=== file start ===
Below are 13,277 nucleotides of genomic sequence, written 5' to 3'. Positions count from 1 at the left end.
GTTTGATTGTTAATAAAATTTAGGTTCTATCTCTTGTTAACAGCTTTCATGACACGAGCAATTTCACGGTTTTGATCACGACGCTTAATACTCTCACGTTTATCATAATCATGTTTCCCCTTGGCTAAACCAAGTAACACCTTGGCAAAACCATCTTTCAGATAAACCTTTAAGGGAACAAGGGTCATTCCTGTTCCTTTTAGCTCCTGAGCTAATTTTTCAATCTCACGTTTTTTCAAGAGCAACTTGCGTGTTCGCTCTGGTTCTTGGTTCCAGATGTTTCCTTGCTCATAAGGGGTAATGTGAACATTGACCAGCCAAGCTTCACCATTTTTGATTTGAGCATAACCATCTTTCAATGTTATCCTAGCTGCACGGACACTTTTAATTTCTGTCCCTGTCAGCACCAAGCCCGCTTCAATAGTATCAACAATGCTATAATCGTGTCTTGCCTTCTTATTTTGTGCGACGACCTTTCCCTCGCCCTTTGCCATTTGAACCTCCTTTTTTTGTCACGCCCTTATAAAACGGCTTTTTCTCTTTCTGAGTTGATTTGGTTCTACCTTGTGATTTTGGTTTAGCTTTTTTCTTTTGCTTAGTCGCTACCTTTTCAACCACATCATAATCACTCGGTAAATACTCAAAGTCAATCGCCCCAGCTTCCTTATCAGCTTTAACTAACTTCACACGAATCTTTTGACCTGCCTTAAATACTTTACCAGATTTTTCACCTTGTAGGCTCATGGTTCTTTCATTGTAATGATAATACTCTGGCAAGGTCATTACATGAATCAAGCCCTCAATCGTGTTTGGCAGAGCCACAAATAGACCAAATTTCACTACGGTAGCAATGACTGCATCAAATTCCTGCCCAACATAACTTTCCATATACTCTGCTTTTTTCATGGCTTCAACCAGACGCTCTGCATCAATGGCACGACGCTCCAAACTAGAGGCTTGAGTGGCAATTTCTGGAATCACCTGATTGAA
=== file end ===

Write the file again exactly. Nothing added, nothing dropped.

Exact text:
Below are 13,277 nucleotides of genomic sequence, written 5' to 3'. Positions count from 1 at the left end.
GTTTGATTGTTAATAAAATTTAGGTTCTATCTCTTGTTAACAGCTTTCATGACACGAGCAATTTCACGGTTTTGATCACGACGCTTAATACTCTCACGTTTATCATAATCATGTTTCCCCTTGGCTAAACCAAGTAACACCTTGGCAAAACCATCTTTCAGATAAACCTTTAAGGGAACAAGGGTCATTCCTGTTCCTTTTAGCTCCTGAGCTAATTTTTCAATCTCACGTTTTTTCAAGAGCAACTTGCGTGTTCGCTCTGGTTCTTGGTTCCAGATGTTTCCTTGCTCATAAGGGGTAATGTGAACATTGACCAGCCAAGCTTCACCATTTTTGATTTGAGCATAACCATCTTTCAATGTTATCCTAGCTGCACGGACACTTTTAATTTCTGTCCCTGTCAGCACCAAGCCCGCTTCAATAGTATCAACAATGCTATAATCGTGTCTTGCCTTCTTATTTTGTGCGACGACCTTTCCCTCGCCCTTTGCCATTTGAACCTCCTTTTTTTGTCACGCCCTTATAAAACGGCTTTTTCTCTTTCTGAGTTGATTTGGTTCTACCTTGTGATTTTGGTTTAGCTTTTTTCTTTTGCTTAGTCGCTACCTTTTCAACCACATCATAATCACTCGGTAAATACTCAAAGTCAATCGCCCCAGCTTCCTTATCAGCTTTAACTAACTTCACACGAATCTTTTGACCTGCCTTAAATACTTTACCAGATTTTTCACCTTGTAGGCTCATGGTTCTTTCATTGTAATGATAATACTCTGGCAAGGTCATTACATGAATCAAGCCCTCAATCGTGTTTGGCAGAGCCACAAATAGACCAAATTTCACTACGGTAGCAATGACTGCATCAAATTCCTGCCCAACATAACTTTCCATATACTCTGCTTTTTTCATGGCTTCAACCAGACGCTCTGCATCAATGGCACGACGCTCCAAACTAGAGGCTTGAGTGGCAATTTCTGGAATCACCTGATTGAA